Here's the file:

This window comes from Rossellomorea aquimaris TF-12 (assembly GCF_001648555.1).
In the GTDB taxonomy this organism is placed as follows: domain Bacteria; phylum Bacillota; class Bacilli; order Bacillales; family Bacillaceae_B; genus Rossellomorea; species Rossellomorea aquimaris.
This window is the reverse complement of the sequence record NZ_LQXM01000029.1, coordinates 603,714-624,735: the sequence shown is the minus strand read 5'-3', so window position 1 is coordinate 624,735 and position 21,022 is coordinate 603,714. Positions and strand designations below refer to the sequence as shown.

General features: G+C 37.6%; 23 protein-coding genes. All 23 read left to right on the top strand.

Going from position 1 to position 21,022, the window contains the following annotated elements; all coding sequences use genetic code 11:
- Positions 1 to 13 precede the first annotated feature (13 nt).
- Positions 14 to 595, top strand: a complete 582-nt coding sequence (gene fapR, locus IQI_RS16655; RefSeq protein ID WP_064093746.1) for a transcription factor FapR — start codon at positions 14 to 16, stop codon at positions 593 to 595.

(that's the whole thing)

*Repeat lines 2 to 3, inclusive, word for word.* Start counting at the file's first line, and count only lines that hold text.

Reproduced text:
In the GTDB taxonomy this organism is placed as follows: domain Bacteria; phylum Bacillota; class Bacilli; order Bacillales; family Bacillaceae_B; genus Rossellomorea; species Rossellomorea aquimaris.
This window is the reverse complement of the sequence record NZ_LQXM01000029.1, coordinates 603,714-624,735: the sequence shown is the minus strand read 5'-3', so window position 1 is coordinate 624,735 and position 21,022 is coordinate 603,714. Positions and strand designations below refer to the sequence as shown.